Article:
A)     Two are better than one (4:9)

B)      To love is to suffer.  To avoid suffering one must not love.  But then one suffers from not loving.  Therefore to love is to suffer.  Not to love is to suffer.  To suffer is to suffer.  To be happy is to love.  To be happy, then, is to suffer.  But suffering makes one unhappy.  Therefore to be unhappy one must love, or love to suffer, or suffer from too much happiness (from “Love and Death”)

On wealth:

A)     A lover of money never has his fill of money.  This too is futile (5:9)

B)      Money is better than poverty, if only for financial reasons.

On work:

A)     Sow your seed in the morning, and don’t hold back your hand in the evening, since you don’t know which is going to succeed. (11:8)

B)      Whosoever shall not fall by the sword or by famine, shall fall by pestilence so why bother shaving?

On food:

A)     Cast your bread upon the waters: you shall find it after many days. (11:1)

B)      Why does man kill? He kills for food. And not only food: frequently there must be a beverage.

On the unchanging nature of life:

A)      All rivers run into the sea, but the sea is never full (1:7)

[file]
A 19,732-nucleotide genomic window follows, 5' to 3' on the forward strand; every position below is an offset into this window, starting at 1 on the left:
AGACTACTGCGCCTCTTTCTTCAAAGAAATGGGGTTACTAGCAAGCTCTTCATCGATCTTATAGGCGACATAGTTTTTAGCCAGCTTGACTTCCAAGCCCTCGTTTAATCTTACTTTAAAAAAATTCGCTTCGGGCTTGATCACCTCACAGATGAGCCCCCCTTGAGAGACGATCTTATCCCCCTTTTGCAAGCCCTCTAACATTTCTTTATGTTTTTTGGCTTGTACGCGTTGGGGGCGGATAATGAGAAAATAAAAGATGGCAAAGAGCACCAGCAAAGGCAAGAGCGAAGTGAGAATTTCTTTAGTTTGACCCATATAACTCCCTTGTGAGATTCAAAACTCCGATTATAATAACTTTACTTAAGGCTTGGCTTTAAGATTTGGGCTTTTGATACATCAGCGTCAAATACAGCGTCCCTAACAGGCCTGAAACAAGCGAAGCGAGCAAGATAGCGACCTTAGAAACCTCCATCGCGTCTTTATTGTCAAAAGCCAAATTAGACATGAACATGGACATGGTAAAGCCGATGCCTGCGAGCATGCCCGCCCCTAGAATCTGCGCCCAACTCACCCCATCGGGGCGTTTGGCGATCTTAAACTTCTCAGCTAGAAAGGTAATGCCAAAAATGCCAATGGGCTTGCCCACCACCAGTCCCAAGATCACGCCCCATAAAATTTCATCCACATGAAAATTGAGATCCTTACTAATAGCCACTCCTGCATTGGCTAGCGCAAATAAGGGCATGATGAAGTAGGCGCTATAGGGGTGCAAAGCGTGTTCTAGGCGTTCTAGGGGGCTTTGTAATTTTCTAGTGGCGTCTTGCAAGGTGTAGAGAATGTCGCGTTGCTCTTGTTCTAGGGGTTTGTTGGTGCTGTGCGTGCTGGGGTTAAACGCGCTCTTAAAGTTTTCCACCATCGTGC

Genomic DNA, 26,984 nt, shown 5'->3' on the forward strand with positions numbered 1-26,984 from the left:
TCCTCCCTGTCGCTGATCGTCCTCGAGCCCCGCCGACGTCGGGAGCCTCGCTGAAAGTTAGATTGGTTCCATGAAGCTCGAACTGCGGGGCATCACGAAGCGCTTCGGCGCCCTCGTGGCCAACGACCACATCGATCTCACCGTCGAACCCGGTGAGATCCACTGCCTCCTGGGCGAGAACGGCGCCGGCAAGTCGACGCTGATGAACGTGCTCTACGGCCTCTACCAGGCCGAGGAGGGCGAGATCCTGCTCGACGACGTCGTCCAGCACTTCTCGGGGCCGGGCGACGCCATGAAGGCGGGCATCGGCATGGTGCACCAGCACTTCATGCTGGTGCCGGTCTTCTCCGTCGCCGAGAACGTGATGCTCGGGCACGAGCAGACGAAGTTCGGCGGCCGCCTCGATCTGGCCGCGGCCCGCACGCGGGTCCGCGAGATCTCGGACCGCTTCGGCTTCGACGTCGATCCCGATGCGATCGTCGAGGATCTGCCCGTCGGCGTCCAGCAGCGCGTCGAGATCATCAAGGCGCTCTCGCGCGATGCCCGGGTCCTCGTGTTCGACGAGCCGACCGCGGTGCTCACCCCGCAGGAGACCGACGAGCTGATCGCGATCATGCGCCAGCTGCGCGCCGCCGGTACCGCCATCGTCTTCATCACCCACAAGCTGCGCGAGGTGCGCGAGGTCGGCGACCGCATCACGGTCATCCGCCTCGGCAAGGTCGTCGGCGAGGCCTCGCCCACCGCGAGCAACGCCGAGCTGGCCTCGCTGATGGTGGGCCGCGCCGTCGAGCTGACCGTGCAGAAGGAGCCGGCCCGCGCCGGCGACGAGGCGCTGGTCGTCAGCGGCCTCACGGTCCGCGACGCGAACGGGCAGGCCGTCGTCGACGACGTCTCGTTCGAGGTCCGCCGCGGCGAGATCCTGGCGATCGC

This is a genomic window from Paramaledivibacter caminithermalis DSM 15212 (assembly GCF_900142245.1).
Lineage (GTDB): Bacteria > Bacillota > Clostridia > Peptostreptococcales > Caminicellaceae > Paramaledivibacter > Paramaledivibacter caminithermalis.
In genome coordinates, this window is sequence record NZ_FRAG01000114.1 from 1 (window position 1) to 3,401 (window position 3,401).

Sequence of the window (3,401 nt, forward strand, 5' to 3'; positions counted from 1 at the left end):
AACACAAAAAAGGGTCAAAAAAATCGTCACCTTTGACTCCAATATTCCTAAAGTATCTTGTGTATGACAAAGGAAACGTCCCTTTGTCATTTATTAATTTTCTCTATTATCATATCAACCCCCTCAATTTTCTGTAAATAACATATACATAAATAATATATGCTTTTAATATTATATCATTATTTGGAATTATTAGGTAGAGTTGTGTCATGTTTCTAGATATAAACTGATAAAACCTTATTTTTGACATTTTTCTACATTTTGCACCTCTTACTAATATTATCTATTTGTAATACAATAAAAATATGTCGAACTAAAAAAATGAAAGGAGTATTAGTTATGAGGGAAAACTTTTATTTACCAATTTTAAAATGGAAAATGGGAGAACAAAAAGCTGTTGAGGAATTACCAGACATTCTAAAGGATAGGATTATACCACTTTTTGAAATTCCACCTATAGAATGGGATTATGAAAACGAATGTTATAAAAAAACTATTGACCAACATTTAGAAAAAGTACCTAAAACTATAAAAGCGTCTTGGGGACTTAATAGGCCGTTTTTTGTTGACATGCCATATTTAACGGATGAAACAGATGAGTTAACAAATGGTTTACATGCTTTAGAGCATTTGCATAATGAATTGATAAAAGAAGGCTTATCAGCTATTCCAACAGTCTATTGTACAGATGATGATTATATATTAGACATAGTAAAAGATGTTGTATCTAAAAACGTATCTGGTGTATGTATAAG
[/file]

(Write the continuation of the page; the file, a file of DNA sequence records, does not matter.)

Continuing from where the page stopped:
B)       The lion and the calf shall lie down together but the calf won’t get much sleep. (Without Feathers)

On aging:

A)      Appreciate your vigor in the days of your youth (11:10)

B)      Most of the time I don’t have much fun. The rest of the time I don’t have any fun at all.

On the cycles of time:

A)     A season is set for everything; a time for every experience under heaven (3:1)

B)      Why are our days numbered and not, say, lettered?

On foolish speculation:

A)     The beginning of a fool’s talk is foolishness, and the end of his talk is mischievous madness. (11:6)

B)      What if everything is an illusion and nothing exists? In that case, I definitely overpaid for my carpet.

On futility:

A)      All is futility! (1:2)

B)      Not only is there no God, but try finding a plumber on Sunday.